Watch IGN’s Jose Otero and Brian Altano play Affordable Space Adventures, an innovative Wii U game that’s totally fun for a two-player team. …read more
Handsome Jack and his assistant Meg continue playing through the Handsome Collection. Watch as Handsome Jack, playing as Handsome Jack, teams up with Handsome Jack to defend the Hyperion space station. …read more
The 2015 World Championships for League of Legends will take place across a number of European cities, including Paris, London, and Berlin.
To kick things off, the Group Stage games will be held over two weeks at Le Dock Pullman in Paris from October 1-4 and 8-11. After that, the competition will move to the Quarterfinals, which are set to take place at Wembley Arena in London from October 15-18.
Once the final four teams have been decided, the remaining competitors will duke it out in the Semifinals at the Brussels Expo on October 24 and 25 before the final showdown for the cup takes place on October 31 at the Mercedes-Benz Arena in Berlin.
For more on what you can expect from the upcoming League of Legends World Championships, be sure to visit the event’s official site. If you’re looking to improve your competitive skills in Riot’s popular MOBA, you can check out our handy wiki guide.
According to a recent report, Google is putting the final touches on making its Android Wear platform work with Apple’s iPhone.
A source close to the development team told The Verge that the team is nearly finished with the technical details. This would put Android Wear in direct competition with the Apple Watch. Of course, Apple would have to approve the platform to work with its phones.
Given Apple’s recent moves in the business of wearables, it seems like Google would have an uphill battle. Competing fitness products such as the Jawbone Up and Nike+ FuelBand started disappearing from Apple retail locations in the lead-up to the Apple Watch release.
Last week, Mi-Clos Studio released Out There: Ω Edition, a graphical overhaul of last year’s excellent iOS space-faring adventure game, on Steam for Windows, OS X, and Linux. The Ω will come as a free upgrade for Android and iOS players who purchased the original, but we haven’t heard much about it since last year.
“We’re in the process of finalizing the mobile version,” developer Michaël Peiffert told me over e-mail when asked about the iOS version. “I can’t give you a precise date right now, but we hope it’ll come out in a month or two.”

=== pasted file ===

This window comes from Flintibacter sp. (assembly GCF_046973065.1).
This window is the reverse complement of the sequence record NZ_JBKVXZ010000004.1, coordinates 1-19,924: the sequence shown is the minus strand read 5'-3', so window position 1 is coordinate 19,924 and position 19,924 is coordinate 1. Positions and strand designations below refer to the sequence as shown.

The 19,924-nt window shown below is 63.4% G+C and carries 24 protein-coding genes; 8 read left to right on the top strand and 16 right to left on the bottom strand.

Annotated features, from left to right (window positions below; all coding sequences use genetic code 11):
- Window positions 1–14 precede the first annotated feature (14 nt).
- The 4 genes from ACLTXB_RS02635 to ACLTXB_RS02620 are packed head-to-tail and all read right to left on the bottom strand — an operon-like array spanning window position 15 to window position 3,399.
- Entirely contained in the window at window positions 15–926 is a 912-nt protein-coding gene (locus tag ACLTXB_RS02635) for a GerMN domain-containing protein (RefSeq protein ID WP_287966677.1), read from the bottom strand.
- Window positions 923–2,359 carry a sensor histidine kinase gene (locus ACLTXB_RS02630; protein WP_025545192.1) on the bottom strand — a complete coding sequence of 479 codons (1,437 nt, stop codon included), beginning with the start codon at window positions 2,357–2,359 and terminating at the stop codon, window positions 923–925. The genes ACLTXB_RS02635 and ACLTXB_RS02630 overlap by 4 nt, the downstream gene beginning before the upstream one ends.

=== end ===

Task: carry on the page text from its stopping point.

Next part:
“With Apple, you should always expect surprises,” he added.
The upgraded version of Out There [$3.99] includes 50 new narrative events, new types of solar systems, an extra ending, an expanded soundtrack, and a new coat of high-definition paint.
One of the game’s strengths is its simplicity: the writing is straightforward and level-headed, and the nuts-and-bolts mechanics of upgrading your ship and collecting resources are fairly digestible. Without a bunch of hard sci-fi jargon or fiddly oxygen-to-iron ratios to worry about, the isolation and existential terror of solitary space travel to shine through. Most games tout “exploration” as a fun, exhilarating adventure, …read more
Marty and Steve break down the possibilities of digitizing toys in Warner Bros. new game. …read more
Following this morning’s Back in Black teaser, Activision has confirmed that 2015’s Call of Duty game is Black Ops III. …read more
There’s certainly no shortage of endless runners on the App Store in 2015. Just as the creation of the match-three puzzler spawned countless spinoffs, the endless runner, popularized by Imangi Studios’ Temple Run [Free] series in 2011, has seen numerous variations from different developers, including the recent Daytona Rush, which added the now-popular three lane mechanic and stock cars, and Touchdown Hero, which added Sega Genesis graphics with top-down gameplay.
Now, we have Corridor Z [Free] from Mass Creation that adds zombies to the mix, which coincidentally is another video game trope at this point. What’s the sum of two exhausted genres? Surprisingly, pretty good, but falls short in a huge main area.
The one thing I give developer Mass Creation huge props for with Corridor Z is that it attempts to insert a backstory and context into the simple premise of running endlessly. Sure, Temple Run had the “plot” of you running from cave monsters after stealing a rare jewel, but Corridor Z actually boots up with a cutscene explaining the mysterious viral outbreak that has taken place in the local high school, the game’s setting. Collectible journal entries are scattered throughout the game as well which …read more
Chris Dixon is a venture capitalist at Andreessen Horowitz. Today, we’re pleased to announce that he’ll be joining us at Disrupt NY. This is great news, and let me tell you why. Usually venture capitalists are pretty boring. They generally wear khakis while on the hunt for whatever the next Uber-for-X or Airbnb-for-Y will be. They know what all the hot new messaging apps are,… Read More …read more